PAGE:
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And wav'd his rod divine, a race obscene,
Spawn'd in the muddy beds of Nile, came forth,
Polluting Ægypt. Gardens, fields, and plains
Were cover'd with the peft. The streets were

fillid;

The croaking nuisance lurk'd in ev'ry nook,
Nor palaces nor even chambers 'scap'd,
And the land ftank, fo num'rous was the fry.

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ARGUMENT of the THIRD Book.

Self-recollection and reproof.Address to domestic happi

ness. Some account of myself. The vanity of many of their pursuits who are reputed wife.- Juftification of my censures.--Divine illumination neceffary to the molt expert philosopher. The question, What is truth? answered by other questions. - Domestic happiness addressed again. - Few lovers of the country.-My tame hare.-Occupations of a retired gentleman in his garden.-- Pruning. ---Framing. -- Greenhouse.- Sowing of flower-feeds. The country preferable to the town even in the winter.-Reasons why it is deserted at that season.- Ruinous effeds of gaming and of expenfive improvement.— Book concludes with an apostrophe to the metropolis

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S one who, long in thickets and in brakes
Entangled, winds now this way and now

that
His devious course uncertain, seeking home;
Or having long in miry ways been foild
And sore discomfited, from flough to flough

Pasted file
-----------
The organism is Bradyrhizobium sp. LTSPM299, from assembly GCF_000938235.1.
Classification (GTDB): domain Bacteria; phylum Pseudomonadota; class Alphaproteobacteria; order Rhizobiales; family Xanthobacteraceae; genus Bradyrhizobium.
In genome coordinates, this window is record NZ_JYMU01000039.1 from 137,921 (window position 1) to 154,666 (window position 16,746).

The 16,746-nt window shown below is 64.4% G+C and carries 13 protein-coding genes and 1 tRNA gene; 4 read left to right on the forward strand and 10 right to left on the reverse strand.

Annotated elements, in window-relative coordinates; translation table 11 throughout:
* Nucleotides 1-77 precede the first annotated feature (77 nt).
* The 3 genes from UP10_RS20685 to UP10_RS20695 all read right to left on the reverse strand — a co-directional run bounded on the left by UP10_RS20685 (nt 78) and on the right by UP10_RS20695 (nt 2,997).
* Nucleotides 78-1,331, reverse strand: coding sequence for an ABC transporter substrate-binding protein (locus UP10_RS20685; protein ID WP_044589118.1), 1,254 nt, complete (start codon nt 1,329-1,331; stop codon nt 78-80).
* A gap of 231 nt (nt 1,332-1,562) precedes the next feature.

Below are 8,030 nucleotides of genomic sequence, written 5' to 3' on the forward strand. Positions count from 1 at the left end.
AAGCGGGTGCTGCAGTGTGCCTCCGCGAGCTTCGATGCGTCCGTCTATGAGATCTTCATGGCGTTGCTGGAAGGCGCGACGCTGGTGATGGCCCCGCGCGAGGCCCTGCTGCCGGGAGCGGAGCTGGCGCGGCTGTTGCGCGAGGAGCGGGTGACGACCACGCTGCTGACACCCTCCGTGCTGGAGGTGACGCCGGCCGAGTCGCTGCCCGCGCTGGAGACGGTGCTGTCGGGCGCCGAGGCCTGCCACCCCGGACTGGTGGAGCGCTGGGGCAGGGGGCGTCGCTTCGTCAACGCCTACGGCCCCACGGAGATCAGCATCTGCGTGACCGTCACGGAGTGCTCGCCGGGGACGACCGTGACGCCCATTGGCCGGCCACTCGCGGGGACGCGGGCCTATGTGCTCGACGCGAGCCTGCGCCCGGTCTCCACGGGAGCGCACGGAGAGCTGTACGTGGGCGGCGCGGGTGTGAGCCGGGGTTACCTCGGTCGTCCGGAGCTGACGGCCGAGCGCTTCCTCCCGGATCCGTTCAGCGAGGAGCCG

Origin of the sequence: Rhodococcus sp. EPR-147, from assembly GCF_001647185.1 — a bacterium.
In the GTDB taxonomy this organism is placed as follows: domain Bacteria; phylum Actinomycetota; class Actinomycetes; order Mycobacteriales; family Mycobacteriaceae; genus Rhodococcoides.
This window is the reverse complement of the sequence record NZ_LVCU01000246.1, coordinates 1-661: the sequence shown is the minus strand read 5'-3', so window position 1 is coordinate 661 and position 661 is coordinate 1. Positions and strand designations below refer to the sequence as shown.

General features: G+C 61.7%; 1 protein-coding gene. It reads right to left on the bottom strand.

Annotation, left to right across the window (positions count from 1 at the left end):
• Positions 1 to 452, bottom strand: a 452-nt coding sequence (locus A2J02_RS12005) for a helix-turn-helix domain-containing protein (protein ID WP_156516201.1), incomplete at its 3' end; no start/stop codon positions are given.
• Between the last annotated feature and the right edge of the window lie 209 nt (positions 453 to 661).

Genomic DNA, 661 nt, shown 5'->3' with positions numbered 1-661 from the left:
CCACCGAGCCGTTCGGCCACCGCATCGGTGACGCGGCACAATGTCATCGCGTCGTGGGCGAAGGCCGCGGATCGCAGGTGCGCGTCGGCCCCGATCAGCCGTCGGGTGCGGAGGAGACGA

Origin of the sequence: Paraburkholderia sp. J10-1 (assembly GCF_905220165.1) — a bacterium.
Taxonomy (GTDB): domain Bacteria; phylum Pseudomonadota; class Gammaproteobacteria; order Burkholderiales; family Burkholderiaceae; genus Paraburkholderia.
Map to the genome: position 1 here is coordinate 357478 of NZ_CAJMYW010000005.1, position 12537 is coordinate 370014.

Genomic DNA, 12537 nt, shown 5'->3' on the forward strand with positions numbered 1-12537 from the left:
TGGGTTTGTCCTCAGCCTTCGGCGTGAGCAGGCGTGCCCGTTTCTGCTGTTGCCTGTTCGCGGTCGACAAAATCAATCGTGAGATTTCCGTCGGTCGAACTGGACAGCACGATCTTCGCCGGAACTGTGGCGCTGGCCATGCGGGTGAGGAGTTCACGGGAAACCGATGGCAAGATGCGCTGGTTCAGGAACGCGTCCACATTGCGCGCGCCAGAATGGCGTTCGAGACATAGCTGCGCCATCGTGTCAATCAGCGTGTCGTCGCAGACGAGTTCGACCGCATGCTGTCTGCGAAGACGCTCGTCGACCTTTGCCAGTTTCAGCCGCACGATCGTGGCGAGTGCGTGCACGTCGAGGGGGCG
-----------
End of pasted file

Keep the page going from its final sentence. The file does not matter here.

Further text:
Plunging, and half despairing of escape,
If chance at length he find a green-fward smooth
And faithful to the foot, his spirits rise,
He chirrups brisk his car-ereâing steed,
And winds his way with pleasure and with ease;
Sol, designing other themes, and callid

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T'ad:

T'adorn the Sofa with eulogium due,
To tell its slumbers and to paint its dreams,
Have rambled wide. In country, city, seat
Of Academic fame (howe'er deserv’d)
Long held, and scarcely disengag’d at last.
But now with pleasant pace, a cleanlier road
I mean to tread. I feel myself at large,
Courageous, and refresh'd for future toil,
If toil await me, or if dangers new.

Since pulpits fail, and sounding-boards refle&
Most part an empty ineffectual sound,
What chance that I, to fame so little known,
Nor conversant with men or manners much,
Should speak to purpose, or with better hope
Crack the satiric thong ? 'twere wiser far
For me, enamour'd of sequefter'd scenes,
And charm'd with rural beauty, to repose
Where chance may throw me, beneath elin or

vinc, My languid limbs when summer sears the plains, Or when rough winter rages, on the soft And shelter'd Sofa, while the nitrous air Feeds a blue flame, and makes a chearful hearth; There, undisturb’d by folly, and appriz'd How great the danger of disturbing her,

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